PROVO - A new study by a BYU professor has found that the nation's top judges don't go down without a fight.
Brigham Young University statistics professor William Christensen recently published a report in the Oregon Law Review that found that U.S. Supreme Court justices ramp up their argumentative language when writing the dissent in a court opinion.
In an analysis of opinions written from 2006 to 2009, Christensen and co-author of the report Lance Long of Stetson University found the usage of "intensifiers" increases when a judge is writing a dissenting opinion of the court.
Words such as obviously, patently, really, undoubtedly or wholly were found more often in the dissent, according to the study. The words are identified to be more persuasive driven and it could be argued that justices are looking to make a final push for their point of view by using the intensifiers in their dissent.
Christensen said Justice Antonin Scalia and Chief Justice John Roberts use intensifiers at the highest rate among all nine of the justices. Christensen noted the irony of their usage of the intensifiers is that both have spoken publicly against being overly dramatic in legal writings.
Roberts told the law students at Northwestern University that many briefs submitted to the court use the argumentative language and stated that legal writers could do better to explain their point and not get lost in the emotional text. Scalia wrote in his book, "The Art of Persuading Judges," that the use of intensifiers hurts a legal opinion's standing.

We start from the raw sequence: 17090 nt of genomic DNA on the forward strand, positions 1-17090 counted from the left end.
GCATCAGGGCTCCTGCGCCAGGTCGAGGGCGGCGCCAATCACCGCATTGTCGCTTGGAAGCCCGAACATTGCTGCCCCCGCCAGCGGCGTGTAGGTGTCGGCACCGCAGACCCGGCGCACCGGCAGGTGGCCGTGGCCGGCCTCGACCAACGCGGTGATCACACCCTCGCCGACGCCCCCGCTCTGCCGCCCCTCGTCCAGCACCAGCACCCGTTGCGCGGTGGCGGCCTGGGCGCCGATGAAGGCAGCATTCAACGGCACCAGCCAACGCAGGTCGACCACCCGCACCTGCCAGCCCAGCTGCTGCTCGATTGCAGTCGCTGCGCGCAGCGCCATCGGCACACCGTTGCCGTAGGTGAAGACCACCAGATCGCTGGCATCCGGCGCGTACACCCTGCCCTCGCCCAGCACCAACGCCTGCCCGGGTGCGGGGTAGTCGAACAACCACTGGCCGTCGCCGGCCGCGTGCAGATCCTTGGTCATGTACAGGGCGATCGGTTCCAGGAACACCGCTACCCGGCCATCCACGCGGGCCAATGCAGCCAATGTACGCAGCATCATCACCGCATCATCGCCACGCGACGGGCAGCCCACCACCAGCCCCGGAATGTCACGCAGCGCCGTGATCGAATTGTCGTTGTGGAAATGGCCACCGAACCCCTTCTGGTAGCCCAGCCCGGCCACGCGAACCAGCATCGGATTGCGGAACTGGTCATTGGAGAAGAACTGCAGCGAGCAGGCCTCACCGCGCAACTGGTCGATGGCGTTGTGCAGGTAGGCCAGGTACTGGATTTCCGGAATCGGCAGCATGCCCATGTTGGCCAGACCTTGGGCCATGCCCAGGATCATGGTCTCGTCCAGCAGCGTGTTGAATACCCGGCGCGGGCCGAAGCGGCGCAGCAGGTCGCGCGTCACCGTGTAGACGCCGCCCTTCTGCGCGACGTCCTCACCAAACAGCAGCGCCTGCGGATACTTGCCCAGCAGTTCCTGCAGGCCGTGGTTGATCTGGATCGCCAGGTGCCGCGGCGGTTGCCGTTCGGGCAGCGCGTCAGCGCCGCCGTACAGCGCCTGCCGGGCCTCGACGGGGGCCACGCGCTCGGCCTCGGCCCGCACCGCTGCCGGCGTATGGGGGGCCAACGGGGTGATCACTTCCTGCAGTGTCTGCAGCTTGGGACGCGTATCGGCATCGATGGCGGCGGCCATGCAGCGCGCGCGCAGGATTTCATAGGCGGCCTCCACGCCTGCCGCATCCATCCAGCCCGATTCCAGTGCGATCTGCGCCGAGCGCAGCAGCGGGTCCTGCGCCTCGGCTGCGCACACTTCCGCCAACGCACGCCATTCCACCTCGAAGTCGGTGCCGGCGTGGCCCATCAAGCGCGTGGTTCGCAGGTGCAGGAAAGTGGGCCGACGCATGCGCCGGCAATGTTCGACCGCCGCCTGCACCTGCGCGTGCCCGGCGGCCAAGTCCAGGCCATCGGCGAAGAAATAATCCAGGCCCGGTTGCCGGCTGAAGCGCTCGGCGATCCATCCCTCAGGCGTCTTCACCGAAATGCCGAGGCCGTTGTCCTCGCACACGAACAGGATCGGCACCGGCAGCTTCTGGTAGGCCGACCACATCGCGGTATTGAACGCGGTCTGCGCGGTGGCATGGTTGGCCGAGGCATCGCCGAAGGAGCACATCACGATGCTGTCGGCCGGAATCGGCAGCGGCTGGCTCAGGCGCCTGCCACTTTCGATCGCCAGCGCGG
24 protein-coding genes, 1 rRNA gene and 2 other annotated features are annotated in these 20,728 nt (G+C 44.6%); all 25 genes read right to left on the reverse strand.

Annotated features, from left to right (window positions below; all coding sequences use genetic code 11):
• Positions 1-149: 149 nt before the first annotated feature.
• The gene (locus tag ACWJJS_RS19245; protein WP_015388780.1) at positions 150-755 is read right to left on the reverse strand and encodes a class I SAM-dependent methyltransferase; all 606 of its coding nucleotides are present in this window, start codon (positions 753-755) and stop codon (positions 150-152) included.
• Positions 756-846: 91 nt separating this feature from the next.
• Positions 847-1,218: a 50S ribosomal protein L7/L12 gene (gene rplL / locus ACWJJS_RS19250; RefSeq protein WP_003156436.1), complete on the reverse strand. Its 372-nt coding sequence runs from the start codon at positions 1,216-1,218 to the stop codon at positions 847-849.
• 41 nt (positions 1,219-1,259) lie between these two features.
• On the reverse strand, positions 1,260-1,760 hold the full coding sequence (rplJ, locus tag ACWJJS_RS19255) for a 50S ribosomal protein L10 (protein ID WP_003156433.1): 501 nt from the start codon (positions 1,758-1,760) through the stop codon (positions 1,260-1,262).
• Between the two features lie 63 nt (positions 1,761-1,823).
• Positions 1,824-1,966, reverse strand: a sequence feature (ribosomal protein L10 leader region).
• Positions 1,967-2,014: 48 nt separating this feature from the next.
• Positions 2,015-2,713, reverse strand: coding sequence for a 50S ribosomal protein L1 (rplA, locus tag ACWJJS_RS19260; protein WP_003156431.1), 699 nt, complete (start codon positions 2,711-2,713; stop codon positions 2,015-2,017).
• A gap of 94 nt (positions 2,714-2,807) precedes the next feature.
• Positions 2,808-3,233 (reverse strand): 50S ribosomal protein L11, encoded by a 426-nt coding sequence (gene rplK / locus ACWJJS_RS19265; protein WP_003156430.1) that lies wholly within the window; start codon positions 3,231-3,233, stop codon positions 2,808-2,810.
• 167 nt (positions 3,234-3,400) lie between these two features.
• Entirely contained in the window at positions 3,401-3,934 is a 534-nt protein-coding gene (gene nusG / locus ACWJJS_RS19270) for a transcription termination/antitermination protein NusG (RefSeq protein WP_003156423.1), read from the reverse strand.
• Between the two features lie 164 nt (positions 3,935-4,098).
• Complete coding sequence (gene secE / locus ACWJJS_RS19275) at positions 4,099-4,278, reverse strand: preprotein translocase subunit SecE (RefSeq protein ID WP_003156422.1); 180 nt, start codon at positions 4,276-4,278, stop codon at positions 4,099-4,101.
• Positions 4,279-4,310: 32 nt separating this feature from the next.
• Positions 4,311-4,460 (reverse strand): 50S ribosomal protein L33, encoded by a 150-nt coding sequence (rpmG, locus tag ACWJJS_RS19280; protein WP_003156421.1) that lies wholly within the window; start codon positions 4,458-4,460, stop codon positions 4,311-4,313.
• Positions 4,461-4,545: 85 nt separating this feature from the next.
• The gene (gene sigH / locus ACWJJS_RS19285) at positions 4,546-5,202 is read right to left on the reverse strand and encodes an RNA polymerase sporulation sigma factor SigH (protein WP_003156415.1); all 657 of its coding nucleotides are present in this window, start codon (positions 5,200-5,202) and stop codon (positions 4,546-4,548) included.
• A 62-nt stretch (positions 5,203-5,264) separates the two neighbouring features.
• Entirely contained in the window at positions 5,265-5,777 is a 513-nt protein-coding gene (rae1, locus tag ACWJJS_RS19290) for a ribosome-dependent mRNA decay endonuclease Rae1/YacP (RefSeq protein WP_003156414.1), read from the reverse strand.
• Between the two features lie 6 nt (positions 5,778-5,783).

"You'll harm your credibility -- you'll be written off as a blowhard -- if you characterize the case as a lead-pipe cinch with nothing to be said for the other side. Even if you think that to be true, and even if you're right, keep it to yourself," wrote Scalia.
Christensen explained that since all of the justices increase their use of intensifiers in their dissents, it could not be said this is a problem among the conservative or liberal wing of the top court. He stated it was more likely a coincidence that the two top violators of the intensifiers right now are conservatives and said it could easily be a liberal in the future.
Long said the main takeaway from the study was that it is difficult to completely control one's subconscious tendencies and emotions in written work product, even if one is a Supreme Court justice. He noted the lesson to learn from the justices is one should carefully edit documents when they are responding to a perceived threat.